The Chiefs and people of Klikor and Agbozume in the Ketu South Municipality of the Volta region, are calling for efforts to find a permanent solution to the perennial flooding situation in the area.
Their calls came in the wake of recent heavy rains in the enclave that left hundreds of homes in and around Klikor and Agbozume under flood waters.
The situation, has brought businesses to a standstill, leading to the temporary halt in economic activities like Kete/Kente weaving, farming, and fishing, as many of the local folks are put under personal restriction in their respective homes unable to go out, a situation which is taking a toll on their livelihoods.
Footpaths leading to the market and the Agbozume township were heavily flooded, making the already deplorable area unmotorable.
Areas severely affected by the floods were under the Klikor traditional area and included Shieme, Apegame, Shietorkope, Tsavanya, Kpordoave, and parts of Klikor Central.
The rest are Elokorpe, Logove, Agudzakope, Sukladzi, Amukoe, Ahorkpey Dzisakope, Dawukope, and parts of Amefinukope/Atsiwuta.
Many people in these affected areas are full of anxiety as they anticipate more rains in the coming days, especially this June.
Some teachers at National, Wisdom and Sukladzi Basic Schools, told News Ghana that “we have had to take off our shoes and walk through the flood waters with our trousers folded to get to our schools each day – most of our learners have also refused to come to school as a result of the effect of the flooding.”
Currently, the Ketu South section of the Keta lagoon basin and other lagoons and small rivers surrounding the two traditional areas, Some/Klikor, have started experiencing an overflow, threatening the residents along the banks.
Torgbi Korkudjaah-Boafo Tamakloe II, a Dvisional Chief of Kpordoave and Tsavanya, two of the badly hit communities explained to News Ghana that the situation was perennial and occured every rainy season affecting especially low lying communities.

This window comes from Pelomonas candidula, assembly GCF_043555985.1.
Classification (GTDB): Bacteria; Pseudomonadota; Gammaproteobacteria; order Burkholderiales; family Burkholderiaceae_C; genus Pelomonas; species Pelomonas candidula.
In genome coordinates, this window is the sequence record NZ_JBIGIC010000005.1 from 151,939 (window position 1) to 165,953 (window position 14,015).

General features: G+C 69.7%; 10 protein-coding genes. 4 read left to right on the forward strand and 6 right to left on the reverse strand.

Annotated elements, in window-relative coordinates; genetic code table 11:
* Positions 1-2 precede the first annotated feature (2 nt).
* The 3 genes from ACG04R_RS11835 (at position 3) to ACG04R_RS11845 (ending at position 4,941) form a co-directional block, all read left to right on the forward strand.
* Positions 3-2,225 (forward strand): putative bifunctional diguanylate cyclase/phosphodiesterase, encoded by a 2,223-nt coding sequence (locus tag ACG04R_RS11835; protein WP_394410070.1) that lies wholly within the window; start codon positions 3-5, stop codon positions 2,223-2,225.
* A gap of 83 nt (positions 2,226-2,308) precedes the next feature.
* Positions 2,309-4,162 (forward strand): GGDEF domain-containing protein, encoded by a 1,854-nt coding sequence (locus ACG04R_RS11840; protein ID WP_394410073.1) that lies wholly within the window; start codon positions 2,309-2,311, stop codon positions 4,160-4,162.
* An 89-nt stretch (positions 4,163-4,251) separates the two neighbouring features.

He said: “What needed to be done is to find a permanent and lasting solution to the problem – we cannot always wait for this annual phenomenon to happen then all we do is to find interim solutions and then go to sleep till the following season when it reccurs.”
Torgbi Tamakloe said, on his own as the Protocol Officer of the Klikor traditional area, he had been in talks with his partners, a Belgian construction company who have promised to come to the aid of the community by helping to build proper drainage systems which will go a long way to prevent the flooding of the communities during heavy downpours.
He called for collaborative efforts from all well-meaning citizens of the affected communities, companies and organizations operating within the enclave and benevolent institutions to support efforts aimed at finding a permanent solution to the problem.
Mr Daniel Jerry Sorokpo a teacher and concerned citizen of the area told News Ghana that it was disheartening to see government officials and key stakeholders remain unconcerned and continue to remain silent over the problem.
He said he has on his own as a concerned citizen begun the process of reaching out to philanthropists at home and abroad for support after meeting some opinion leaders from the area recently, in a bid to ensure that the problem was addressed promptly “so that our children can return to and remain in school – because as it stands now many of them are absenting themselves from school and others are becoming delinquent.”
Sorokpo called on the Ketu South Municipal Assembly and the National Disaster Management Organization (NADMO) to offer some interim assistance by pumping the flood waters from the hard-hit areas to pave way for the free movement of goods and commuters.
Meanwhile, Mr Mawufemor Kofi Folivi, Assemblyman for Agbozume North Electoral Area, confirmed that officials from the National Disaster Management Organisation (NADMO) visited the area in the company of the Ketu South Municipal Chief Executive, Mr Maxwell Kofi Lugudor to assess the situation and to collect data on the affected communities to see what form of assistance to offer them in the interim.